The questions regarding Josh Smith’s upcoming free agency have been in place for a long time, dating back over a year ago in anticipation of the 2012 trade deadline. Partially because Smith’s age – 27 as he heads into free agency this summer – likely means that Smith will be hitting his prime as an NBA player over the course of his next contract. Mostly, though, the questions arise about Smith’s quirky free agent worth because we’re still not sure what type of player Smith is, nine (!) years into his NBA career.
He’s improved through the years, to be sure, but not to a superstar-level despite superstar gifts. And though his shot selection, nearly a decade in, still makes you want to bang your head against the wall … is it possible that the similar play-calling and coaching Atlanta coaching styles of Mike Woodson and Larry Drew? Does Smith merely need a change of stage? And what’s the deal with him going on record to declare himself worth a maximum contract?
ESPN’s Ramona Shelburne, in a very good feature, talked with Smith recently. And she found a subject, because of his significant experience with this free agent chatter, that was very clear and deliberate as he talked up why, exactly, he discusses his impending free agency the way he does.
"The question was asked to me, 'Do I feel like I'm a max player?'" Smith continued. "And I gave him an honest answer. I said, 'Yes I do.' And the reason why I say this, is because if you don't know your worth, who will? I can't set my standards low. If you set them low, that's how people are going to view you. Like when you sell a house, you don't sell the house for $2 million. You put the $5 million sticker on there … and then you work it out. You negotiate.
"Each interview is delicate. What you say or how you say it, at the end of the day they're not putting that recorder and letting the whole world listen to it," Smith said.
In a vacuum, without consideration of teammates or system or salary cap room, I would be hesitant to give Smith anything more than, say, a four-year $32 million dollar deal. Smith, in comparing himself with players from his generation making max deals, probably doesn’t (or shouldn’t) think of himself on the same level as a LeBron James or Dwight Howard, which would lead him and others to conclude that he shouldn’t be paid like them. NBA GMs have probably concluded the same thing. Unless they’re Billy King.
Smith isn’t going to share his conclusions on record, though, for (intelligent) reasons he stated above.
NBA GMs, though they know that giving their entire chunk of max-cap space over to a player like Smith, aren’t going to hold his feet to the fire (even in this economy, and with these new NBA salary cap rules) and give him that hypothetical four-year, $32 million deal. NBA teams with cap space tend to back themselves into striking while the iron is hot – which is why you see players like Ben Wallace heading to Chicago for a massive deal in 2006, or Ben Gordon and Charlie Villanueva using up Detroit’s cap space in 2009. Massive cap space only comes along so often, and it’s hard to sit out a summer knowing you could use it on a player you’ve probably already talked yourself into as a game-changer.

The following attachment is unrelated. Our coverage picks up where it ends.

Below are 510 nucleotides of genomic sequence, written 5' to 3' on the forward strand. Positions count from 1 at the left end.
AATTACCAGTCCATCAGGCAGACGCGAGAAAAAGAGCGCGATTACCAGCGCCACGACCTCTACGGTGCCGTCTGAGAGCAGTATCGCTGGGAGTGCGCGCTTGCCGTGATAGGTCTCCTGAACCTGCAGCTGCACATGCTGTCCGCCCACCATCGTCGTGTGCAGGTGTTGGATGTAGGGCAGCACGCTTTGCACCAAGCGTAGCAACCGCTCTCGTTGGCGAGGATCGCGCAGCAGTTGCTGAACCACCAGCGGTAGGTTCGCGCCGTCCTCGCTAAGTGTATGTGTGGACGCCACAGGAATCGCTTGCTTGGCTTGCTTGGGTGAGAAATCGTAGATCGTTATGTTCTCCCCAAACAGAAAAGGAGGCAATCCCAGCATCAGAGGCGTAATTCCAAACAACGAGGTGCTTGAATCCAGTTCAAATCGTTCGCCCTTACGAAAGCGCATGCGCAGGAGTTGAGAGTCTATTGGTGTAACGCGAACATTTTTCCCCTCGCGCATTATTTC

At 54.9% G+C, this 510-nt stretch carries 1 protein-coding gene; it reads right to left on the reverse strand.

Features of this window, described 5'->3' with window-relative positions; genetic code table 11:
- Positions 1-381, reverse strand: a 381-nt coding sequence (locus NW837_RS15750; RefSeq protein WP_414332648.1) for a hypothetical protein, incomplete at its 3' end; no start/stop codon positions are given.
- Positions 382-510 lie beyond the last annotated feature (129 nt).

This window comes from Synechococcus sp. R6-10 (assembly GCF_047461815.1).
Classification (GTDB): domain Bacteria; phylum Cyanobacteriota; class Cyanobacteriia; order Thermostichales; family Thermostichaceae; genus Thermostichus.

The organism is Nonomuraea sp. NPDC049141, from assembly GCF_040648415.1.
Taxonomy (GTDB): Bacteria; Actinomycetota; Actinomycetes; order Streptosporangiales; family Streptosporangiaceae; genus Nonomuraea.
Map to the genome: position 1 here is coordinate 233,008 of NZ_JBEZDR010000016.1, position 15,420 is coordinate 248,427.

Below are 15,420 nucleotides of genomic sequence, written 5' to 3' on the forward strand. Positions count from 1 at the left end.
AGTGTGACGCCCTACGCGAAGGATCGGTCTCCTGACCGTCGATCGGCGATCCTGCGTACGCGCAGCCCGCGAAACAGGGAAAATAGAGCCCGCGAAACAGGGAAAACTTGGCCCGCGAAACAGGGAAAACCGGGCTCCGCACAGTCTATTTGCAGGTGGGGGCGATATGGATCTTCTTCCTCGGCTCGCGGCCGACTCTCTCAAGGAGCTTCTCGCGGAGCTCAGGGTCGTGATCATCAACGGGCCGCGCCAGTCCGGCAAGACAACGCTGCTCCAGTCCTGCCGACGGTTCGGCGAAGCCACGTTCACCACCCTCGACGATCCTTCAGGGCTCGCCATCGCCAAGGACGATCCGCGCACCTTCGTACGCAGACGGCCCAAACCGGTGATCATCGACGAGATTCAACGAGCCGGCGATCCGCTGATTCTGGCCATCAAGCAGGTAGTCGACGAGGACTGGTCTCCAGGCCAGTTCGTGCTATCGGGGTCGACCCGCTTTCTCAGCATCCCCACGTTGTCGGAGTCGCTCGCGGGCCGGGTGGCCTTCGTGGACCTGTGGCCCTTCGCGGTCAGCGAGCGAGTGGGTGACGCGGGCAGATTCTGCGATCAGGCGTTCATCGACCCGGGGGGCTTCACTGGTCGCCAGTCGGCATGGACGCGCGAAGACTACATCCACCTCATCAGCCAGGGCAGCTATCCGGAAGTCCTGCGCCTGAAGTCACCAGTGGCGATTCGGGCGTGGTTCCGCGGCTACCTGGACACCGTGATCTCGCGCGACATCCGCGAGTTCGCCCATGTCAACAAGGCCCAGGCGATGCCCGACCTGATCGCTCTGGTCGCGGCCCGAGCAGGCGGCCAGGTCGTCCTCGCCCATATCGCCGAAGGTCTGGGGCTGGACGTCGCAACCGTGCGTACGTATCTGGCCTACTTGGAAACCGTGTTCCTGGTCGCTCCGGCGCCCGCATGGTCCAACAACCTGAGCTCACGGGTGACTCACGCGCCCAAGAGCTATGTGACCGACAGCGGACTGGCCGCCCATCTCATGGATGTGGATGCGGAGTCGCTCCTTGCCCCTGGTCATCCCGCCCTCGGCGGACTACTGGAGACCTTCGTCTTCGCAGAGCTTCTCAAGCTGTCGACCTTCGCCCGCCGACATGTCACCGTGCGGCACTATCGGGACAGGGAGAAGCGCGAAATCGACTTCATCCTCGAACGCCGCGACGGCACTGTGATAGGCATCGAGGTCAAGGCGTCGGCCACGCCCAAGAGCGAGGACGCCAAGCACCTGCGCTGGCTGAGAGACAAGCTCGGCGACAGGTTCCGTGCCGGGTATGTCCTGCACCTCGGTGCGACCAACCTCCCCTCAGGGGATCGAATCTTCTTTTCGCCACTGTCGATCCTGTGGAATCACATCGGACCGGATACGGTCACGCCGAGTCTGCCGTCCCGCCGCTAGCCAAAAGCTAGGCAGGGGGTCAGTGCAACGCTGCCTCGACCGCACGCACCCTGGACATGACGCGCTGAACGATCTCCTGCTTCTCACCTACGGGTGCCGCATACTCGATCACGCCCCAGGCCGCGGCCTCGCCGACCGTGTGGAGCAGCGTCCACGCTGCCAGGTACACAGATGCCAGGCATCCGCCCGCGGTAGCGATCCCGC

And several NBA teams could potentially have plenty of cap space for Smith to bargain with this summer.
The NBA’s best center and best point guard are going to be unrestricted free agents in July. This is an offseason that no NBA summer has come close to in the league’s free agent history. Even in 2010, when wings like LeBron James, Dwyane Wade, and big forwards like Chris Bosh and Amar’e Stoudemire were on the market, that turn still didn’t compare to the top player at the NBA’s two (by far) most important positions being up for grabs.
Given other circumstances, every NBA website would have a clock ticking backwards to the ringing of the free agent bell this summer. Dwight Howard and Chris Paul are likely to stay with their current teams, though, during the offseason. Myriad personal factors go into this, but the ability to make more money with an incumbent team, and the relative potential each player has as a member of the Lakers or Clippers will create a confluence of events that will lead to a series of dropped jaws if these guys go elsewhere. And that’s not even getting into the off the court perks (read: living in Los Angeles).
This leaves Smith, who has yet to make an All-Star team, as perhaps the top prize on the market. A prize that, again, I’m not sure I would feel comfortable with making eight-figures a year on a team I’d run. Smith’s all-around game is fantastic, but it’s often muddled by his obsession with long two-pointers. He’s taken 270 of them so far this year, only making 30.7 percent of them along the way – all while making just over half his free throws on the year. If Smith has come so far in terms of negotiating tactics and touch with the media, why can’t he find a way to eschew a (long) shot he routinely takes, but makes less than one in three of?
The offseason approach, though, is a sound one. And Shelburne’s feature on Smith, including the details on where he’s come from and where he wants to end up, is very, very good.